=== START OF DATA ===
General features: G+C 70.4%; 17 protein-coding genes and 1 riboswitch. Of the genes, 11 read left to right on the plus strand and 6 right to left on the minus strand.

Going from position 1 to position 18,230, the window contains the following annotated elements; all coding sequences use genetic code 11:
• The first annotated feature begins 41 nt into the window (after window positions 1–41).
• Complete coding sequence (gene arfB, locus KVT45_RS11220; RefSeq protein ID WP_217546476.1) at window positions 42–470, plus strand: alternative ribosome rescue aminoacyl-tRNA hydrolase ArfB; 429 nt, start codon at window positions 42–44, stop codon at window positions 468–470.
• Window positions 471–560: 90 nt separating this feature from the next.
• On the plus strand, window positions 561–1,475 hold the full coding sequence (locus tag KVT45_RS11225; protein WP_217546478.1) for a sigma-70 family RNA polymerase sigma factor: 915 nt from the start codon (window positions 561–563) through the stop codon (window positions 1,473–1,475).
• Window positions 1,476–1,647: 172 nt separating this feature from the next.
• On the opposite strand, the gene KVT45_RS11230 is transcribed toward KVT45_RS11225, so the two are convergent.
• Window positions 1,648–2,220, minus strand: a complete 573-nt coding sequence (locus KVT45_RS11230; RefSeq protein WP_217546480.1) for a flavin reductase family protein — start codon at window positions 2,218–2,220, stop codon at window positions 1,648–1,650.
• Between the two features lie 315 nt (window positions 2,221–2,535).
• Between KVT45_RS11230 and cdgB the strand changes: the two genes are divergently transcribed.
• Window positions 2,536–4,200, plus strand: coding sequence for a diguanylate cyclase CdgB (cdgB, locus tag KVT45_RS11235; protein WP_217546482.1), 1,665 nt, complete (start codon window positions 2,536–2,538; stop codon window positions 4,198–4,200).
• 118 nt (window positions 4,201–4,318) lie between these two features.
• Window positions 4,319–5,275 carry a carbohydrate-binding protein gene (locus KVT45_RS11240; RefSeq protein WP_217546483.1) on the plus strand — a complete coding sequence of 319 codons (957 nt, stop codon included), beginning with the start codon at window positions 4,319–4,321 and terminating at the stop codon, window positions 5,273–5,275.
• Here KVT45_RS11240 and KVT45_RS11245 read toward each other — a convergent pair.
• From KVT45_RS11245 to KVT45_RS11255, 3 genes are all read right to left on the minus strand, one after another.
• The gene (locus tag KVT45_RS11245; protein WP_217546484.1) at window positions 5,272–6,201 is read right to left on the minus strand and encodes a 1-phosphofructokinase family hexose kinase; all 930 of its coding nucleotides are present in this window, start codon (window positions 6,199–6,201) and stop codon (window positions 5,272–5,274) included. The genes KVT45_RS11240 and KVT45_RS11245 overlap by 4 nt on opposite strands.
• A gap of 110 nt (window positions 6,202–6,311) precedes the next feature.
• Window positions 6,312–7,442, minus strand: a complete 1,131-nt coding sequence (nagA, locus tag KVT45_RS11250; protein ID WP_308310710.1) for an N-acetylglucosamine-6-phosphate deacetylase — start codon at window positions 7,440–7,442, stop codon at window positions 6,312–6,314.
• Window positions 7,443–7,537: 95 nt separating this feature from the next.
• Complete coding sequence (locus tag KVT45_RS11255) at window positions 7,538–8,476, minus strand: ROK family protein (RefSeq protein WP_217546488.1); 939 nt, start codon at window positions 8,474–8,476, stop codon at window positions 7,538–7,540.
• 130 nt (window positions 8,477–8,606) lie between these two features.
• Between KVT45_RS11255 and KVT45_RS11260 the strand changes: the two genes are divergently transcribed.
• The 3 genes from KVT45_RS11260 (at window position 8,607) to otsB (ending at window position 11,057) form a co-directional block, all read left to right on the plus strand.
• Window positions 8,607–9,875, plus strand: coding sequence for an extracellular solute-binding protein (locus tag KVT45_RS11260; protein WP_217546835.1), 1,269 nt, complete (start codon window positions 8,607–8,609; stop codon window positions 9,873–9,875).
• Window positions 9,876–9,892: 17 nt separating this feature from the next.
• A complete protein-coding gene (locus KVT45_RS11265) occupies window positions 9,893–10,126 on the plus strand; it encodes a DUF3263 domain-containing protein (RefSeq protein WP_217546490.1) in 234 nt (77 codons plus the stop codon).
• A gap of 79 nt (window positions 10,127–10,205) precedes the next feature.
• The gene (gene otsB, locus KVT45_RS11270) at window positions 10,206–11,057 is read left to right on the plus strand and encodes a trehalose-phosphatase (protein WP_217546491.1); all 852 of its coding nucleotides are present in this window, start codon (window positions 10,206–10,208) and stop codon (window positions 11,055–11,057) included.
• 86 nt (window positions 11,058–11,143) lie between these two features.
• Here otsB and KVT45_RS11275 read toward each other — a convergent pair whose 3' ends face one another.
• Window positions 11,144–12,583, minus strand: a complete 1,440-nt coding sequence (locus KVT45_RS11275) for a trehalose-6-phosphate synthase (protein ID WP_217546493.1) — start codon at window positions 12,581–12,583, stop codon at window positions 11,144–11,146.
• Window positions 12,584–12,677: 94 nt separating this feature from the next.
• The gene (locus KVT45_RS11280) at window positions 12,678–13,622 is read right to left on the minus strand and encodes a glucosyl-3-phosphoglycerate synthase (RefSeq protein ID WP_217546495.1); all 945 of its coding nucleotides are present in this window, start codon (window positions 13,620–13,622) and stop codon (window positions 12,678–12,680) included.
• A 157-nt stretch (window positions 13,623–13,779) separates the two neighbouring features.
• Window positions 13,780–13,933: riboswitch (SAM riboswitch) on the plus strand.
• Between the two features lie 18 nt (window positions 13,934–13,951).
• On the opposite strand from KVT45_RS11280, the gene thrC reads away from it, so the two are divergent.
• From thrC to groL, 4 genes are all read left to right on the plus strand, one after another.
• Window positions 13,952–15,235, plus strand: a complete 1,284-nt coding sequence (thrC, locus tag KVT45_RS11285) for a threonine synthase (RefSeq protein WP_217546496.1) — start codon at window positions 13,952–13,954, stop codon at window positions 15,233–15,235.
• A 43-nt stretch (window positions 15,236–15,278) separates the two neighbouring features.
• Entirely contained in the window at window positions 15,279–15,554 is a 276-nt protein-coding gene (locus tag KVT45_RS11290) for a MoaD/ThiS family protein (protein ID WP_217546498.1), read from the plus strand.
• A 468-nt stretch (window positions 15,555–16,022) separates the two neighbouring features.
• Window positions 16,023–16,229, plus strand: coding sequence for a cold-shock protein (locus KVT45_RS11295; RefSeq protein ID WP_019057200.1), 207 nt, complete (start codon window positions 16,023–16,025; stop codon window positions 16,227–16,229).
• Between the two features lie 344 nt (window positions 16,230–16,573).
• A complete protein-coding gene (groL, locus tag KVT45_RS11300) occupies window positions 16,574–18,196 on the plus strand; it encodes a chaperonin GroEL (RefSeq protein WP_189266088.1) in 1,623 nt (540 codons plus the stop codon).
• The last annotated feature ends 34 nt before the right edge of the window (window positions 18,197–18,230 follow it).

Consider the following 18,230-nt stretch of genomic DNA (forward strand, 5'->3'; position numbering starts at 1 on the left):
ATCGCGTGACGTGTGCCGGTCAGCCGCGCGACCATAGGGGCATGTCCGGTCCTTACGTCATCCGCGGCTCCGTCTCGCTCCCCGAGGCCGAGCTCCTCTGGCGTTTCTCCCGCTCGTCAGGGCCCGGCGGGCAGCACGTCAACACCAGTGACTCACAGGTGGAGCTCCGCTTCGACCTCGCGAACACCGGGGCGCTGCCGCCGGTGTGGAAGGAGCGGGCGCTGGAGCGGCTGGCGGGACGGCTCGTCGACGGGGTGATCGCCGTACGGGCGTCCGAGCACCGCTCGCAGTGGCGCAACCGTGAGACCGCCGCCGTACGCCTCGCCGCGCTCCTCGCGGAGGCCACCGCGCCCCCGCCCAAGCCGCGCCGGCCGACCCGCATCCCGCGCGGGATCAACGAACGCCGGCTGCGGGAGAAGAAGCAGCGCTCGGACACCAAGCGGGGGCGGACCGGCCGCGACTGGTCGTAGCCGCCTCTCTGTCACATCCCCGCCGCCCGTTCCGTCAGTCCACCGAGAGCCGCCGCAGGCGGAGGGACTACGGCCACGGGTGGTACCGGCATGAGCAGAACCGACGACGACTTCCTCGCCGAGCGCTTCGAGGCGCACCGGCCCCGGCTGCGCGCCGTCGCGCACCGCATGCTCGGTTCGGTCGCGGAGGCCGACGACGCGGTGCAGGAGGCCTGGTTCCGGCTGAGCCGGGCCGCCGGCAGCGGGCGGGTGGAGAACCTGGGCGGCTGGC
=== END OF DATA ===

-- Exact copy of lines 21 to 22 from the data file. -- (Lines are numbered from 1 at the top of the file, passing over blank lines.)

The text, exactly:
• Complete coding sequence (locus tag KVT45_RS11255) at window positions 7,538–8,476, minus strand: ROK family protein (RefSeq protein WP_217546488.1); 939 nt, start codon at window positions 8,474–8,476, stop codon at window positions 7,538–7,540.
• 130 nt (window positions 8,477–8,606) lie between these two features.